Garbage Island



“You’re from Garbage Island,” a college friend said.

He wasn’t wrong. My hometown housed Fresh Kills, once the largest landfill in the world – so vast it could be seen from outer space with the naked eye. My classmate was from Queens, which, according to the rest of the city, was still a notch above Staten Island, the forgotten borough of parks. The borough with New York City’s trash.

As far as Staten Island’s residents were concerned, it was just as well we were excluded and discarded by Manhattan, Brooklyn, Queens and the Bronx. We considered our hometown the city’s best-kept secret; they certainly didn’t want us and we didn’t care for them to ruin our peace and quiet. (The borough is still the least populated, with fewer than 500,000 people living there). Furthering our seclusion, we were the only borough without a subway system, and there are still only two routes to get to Staten Island from Manhattan: to drive across the Verrazano Narrows Bridge or board a ferryboat.

When I grew up there, seagulls flew in the brined air of the shoreline to scavenge angrily for leftover French fries from soccer games. A row of trees separated my house from the road, and each morning I woke to the call of mourning doves. We smelled the landfill only from the Staten Island Expressway, where the garbage mounds lay like a sleeping giant. We were close enough to Manhattan to enjoy it, but far enough away to experience suburban serenity: the chirping of birds, and a good run through the woods or on the open Miller Field on a brisk fall day. In Staten Island, we appreciate each other. We have big families, throw block parties, attend Mass, go to parish meetings, and give back to others. Suburban Staten Island homes are affordable; blue-collar families like my own have backyards large enough for swing sets, sandboxes, and even in-ground pools.

Until the 1960s, Staten Island was mostly farmland and vacation homes. Just a few blocks from my house was the Greek revival mansion of President John Tyler’s mother-in-law, which Tyler had often visited with his second wife, Julia Gardiner.

As I got older, I also learned that before Fresh Kills landfill came to define where we lived, Seaview Psychiatric, a tuberculosis sanitarium from the turn of the century, and Willowbrook State School, at one time the country’s largest state facility for the mentally handicapped, were renowned institutions to which the city sent residents to be hidden from the public eye. In a 1965 speech, Senator Robert Kennedy said, “I think particularly that at Willowbrook, we have a situation that borders on a snake pit, and that the children live in filth, that many of our fellow citizens are suffering tremendously because of lack of attention, lack of imagination, lack of adequate manpower.” The conditions went public nationwide in 1972 when Geraldo Rivera took a video camera into the institution for the local ABC affiliate and filmed nude children lying on floors moaning, cramped into small, dark rooms.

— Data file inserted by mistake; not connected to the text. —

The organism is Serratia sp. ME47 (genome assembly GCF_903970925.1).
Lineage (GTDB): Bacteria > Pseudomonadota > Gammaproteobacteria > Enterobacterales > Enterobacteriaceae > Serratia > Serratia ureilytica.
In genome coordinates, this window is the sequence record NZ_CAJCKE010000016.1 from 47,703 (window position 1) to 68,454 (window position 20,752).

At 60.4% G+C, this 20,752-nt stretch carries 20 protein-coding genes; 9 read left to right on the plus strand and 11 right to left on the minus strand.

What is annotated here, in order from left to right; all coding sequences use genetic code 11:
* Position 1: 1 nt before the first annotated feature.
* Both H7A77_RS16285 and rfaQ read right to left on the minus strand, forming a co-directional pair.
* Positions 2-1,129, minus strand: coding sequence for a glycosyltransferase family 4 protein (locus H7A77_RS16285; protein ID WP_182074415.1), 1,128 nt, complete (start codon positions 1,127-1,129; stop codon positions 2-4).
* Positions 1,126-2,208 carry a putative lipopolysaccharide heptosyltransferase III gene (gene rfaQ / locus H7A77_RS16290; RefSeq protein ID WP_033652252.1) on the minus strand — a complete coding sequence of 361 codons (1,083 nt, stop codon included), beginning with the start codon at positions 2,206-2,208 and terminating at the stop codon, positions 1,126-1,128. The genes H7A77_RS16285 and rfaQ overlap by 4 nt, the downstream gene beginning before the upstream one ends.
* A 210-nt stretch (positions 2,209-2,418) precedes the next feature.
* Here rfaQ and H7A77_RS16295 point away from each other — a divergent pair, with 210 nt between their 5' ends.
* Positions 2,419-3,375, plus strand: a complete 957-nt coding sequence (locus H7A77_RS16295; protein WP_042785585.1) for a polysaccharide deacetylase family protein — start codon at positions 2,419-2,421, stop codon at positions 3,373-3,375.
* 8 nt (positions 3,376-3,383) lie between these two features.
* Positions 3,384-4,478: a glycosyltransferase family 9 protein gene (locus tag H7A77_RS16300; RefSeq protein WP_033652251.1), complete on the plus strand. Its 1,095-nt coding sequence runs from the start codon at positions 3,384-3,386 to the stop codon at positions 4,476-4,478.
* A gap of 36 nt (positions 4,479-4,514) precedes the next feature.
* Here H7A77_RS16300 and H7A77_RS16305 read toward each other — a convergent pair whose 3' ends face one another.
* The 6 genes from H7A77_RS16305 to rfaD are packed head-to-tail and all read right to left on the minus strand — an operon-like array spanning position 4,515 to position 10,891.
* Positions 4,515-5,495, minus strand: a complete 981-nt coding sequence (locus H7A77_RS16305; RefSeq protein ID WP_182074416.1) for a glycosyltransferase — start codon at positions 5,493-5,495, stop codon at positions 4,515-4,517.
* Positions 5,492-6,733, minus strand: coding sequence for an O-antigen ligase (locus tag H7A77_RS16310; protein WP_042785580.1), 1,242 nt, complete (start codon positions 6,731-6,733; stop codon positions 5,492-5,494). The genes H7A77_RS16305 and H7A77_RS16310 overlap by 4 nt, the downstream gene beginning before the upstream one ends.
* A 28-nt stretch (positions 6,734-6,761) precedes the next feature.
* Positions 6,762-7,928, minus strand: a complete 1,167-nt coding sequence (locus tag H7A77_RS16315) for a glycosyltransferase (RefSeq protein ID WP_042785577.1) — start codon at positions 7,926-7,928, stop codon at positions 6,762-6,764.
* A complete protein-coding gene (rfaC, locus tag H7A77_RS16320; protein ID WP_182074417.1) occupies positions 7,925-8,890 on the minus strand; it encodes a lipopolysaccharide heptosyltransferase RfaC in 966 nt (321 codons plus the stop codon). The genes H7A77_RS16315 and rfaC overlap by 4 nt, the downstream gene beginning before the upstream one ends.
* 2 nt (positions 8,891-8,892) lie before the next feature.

With the opening of the Verrazano Bridge in 1964, many – including my maternal grandparents – traveled from Brooklyn to settle in Staten Island. The newcomers were predominantly working class and came for the affordability of homes plus the promise of a little property. With its many parks, tall trees, and considerable space, Staten Island was seen as a favorable location to raise a family; also the perfect place to hide a secret.

Robert Moses, the “master builder” of the 20th century and a major influence in the development of New York City, did have major plans for the borough. His original vision in 1947 was to “reclaim” the salt marsh for the city’s Sanitation Department and fill in the wetlands for twenty years, then zone the site for industrial and residential use. That year, the city began dumping waste on Staten Island’s western shore. Later, Moses championed a highway along the coastline to help relieve congestion and traffic caused by the Verrazano. He once said Staten Island was both “shrouded and saved by its isolation,” and he didn’t want to be remembered as the man who changed the small, quaint island into an overcrowded urban metropolis. The highway project was ultimately shut down, but the landfill, Fresh Kills, lasted thirty years beyond the timeline Moses set. At the height of the operation, the 2,200 acres of Fresh Kills received on average 18,000 tons of trash per day.

From the inside, you’d never know Staten Island was a site for such misfortune. Not by the camaraderie between neighbors who wave and address each other by name, not by the home-cooked meals people carry over after a family member passes, or by the roaring crowd that flanks Forest Avenue for the local St. Patrick’s Day parade. Even the names Seaview and Willowbrook sound innocuous and pleasant now. Residents have a knack for keeping the island’s sordid past under wraps. Even the blatant presence of mafia activity is kept quiet and treated as business as usual.

In a small population mostly comprised of Catholic Irish and Italian working-class families, fathers are cops, firemen, paramedics, and soldiers. Mothers are nurses, school secretaries, florists, and teachers. And children are honored to play on sports teams for their parish school. Staten Island has been home to generations of service people. This is due in part to the Church, but it also has to do with family. “Family comes first,” my father taught us. Sons long to carry on the family name, follow in their father’s footsteps, keep traditions alive and well. At the local parades of my childhood, cops like my father and uncle marched down Forest Avenue in their dress uniforms and kids waved to real-life heroes.

In our small town, I was often referred to as “a Smith kid” or “Mike and Suzy’s daughter.” From where my family lived, buildings etched the skyline across the river, a background to our suburban life of carpools and basketball games.

The infamous Fresh Kills landfill finally closed on March 22, 2001. Five years earlier, the newly elected Mayor Giuliani, under pressure from Staten Island supporters, had decided the borough would no longer be a dumping ground, and there were grand plans to transform the space into a park.  At the time, the landfill was 82 feet taller than the Statue of Liberty, and if it were superimposed onto Manhattan, it would run from Battery Park all the way to 23rd Street. What no one could possibly predict was that six months after the official close, the landfill would re-open temporarily to serve the city once again.